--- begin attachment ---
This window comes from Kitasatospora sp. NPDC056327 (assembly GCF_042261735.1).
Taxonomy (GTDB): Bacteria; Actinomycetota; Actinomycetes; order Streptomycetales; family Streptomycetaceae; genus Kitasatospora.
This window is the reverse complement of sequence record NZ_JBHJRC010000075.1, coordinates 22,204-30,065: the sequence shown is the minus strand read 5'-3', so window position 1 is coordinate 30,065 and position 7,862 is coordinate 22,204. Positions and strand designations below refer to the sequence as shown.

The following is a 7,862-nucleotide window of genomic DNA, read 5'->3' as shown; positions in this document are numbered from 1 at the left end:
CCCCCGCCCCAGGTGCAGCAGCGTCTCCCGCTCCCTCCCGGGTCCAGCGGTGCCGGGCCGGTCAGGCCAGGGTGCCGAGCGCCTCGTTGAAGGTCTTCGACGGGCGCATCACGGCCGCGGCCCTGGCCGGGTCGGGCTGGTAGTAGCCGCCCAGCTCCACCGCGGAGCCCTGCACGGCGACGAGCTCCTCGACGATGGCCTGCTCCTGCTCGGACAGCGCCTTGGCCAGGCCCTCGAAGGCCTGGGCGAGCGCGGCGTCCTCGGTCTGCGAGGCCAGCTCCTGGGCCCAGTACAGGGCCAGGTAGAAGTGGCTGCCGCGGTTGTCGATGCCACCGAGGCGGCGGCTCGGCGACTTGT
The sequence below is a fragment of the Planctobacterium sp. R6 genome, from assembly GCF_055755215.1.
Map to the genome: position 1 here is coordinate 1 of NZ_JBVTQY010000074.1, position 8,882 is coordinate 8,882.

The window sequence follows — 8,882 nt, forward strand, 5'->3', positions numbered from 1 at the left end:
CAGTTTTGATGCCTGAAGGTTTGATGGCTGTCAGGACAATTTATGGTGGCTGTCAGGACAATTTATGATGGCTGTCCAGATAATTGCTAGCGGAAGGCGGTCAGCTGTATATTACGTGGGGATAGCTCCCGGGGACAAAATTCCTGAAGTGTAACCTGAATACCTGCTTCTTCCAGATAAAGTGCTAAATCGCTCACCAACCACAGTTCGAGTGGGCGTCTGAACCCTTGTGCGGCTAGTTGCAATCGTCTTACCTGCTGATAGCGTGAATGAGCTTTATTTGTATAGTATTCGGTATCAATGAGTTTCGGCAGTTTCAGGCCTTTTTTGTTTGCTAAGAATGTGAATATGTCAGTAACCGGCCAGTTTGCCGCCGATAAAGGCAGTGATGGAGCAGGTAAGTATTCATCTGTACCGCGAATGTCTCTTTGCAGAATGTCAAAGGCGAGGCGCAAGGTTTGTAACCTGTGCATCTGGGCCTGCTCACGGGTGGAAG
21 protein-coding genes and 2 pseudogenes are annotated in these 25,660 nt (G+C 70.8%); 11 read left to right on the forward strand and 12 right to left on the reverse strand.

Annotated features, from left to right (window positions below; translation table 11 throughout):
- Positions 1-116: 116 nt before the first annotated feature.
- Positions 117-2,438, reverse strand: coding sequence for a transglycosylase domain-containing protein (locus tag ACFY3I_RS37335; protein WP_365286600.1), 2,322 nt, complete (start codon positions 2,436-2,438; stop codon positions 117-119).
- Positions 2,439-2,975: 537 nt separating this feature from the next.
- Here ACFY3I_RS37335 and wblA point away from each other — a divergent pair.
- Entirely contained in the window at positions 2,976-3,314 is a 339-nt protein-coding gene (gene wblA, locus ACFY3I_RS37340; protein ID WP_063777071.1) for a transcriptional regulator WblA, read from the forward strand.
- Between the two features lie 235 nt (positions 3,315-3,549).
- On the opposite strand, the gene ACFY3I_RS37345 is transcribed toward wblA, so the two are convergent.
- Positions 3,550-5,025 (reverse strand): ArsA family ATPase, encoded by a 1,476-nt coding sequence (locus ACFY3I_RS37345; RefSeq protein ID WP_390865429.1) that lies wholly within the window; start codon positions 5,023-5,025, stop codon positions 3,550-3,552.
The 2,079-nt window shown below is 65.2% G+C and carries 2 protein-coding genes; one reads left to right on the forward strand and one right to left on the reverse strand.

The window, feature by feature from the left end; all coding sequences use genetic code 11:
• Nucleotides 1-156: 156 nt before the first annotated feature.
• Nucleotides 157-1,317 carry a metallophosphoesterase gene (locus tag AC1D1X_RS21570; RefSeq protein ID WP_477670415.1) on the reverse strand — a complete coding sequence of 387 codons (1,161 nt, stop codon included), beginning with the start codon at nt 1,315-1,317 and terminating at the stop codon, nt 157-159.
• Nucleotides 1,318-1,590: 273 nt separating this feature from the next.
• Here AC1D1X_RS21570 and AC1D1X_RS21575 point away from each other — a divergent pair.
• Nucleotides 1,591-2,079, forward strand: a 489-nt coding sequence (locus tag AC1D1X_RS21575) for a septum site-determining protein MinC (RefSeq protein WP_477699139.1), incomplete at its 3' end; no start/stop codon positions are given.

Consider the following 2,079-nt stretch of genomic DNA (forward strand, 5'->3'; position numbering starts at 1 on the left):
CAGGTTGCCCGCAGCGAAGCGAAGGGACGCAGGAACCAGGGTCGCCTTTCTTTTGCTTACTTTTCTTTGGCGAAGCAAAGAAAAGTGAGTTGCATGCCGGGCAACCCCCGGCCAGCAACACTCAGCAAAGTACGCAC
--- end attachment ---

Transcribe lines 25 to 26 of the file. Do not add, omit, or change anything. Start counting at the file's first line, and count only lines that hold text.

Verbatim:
• Here AC1D1X_RS21570 and AC1D1X_RS21575 point away from each other — a divergent pair.
• Nucleotides 1,591-2,079, forward strand: a 489-nt coding sequence (locus tag AC1D1X_RS21575) for a septum site-determining protein MinC (RefSeq protein WP_477699139.1), incomplete at its 3' end; no start/stop codon positions are given.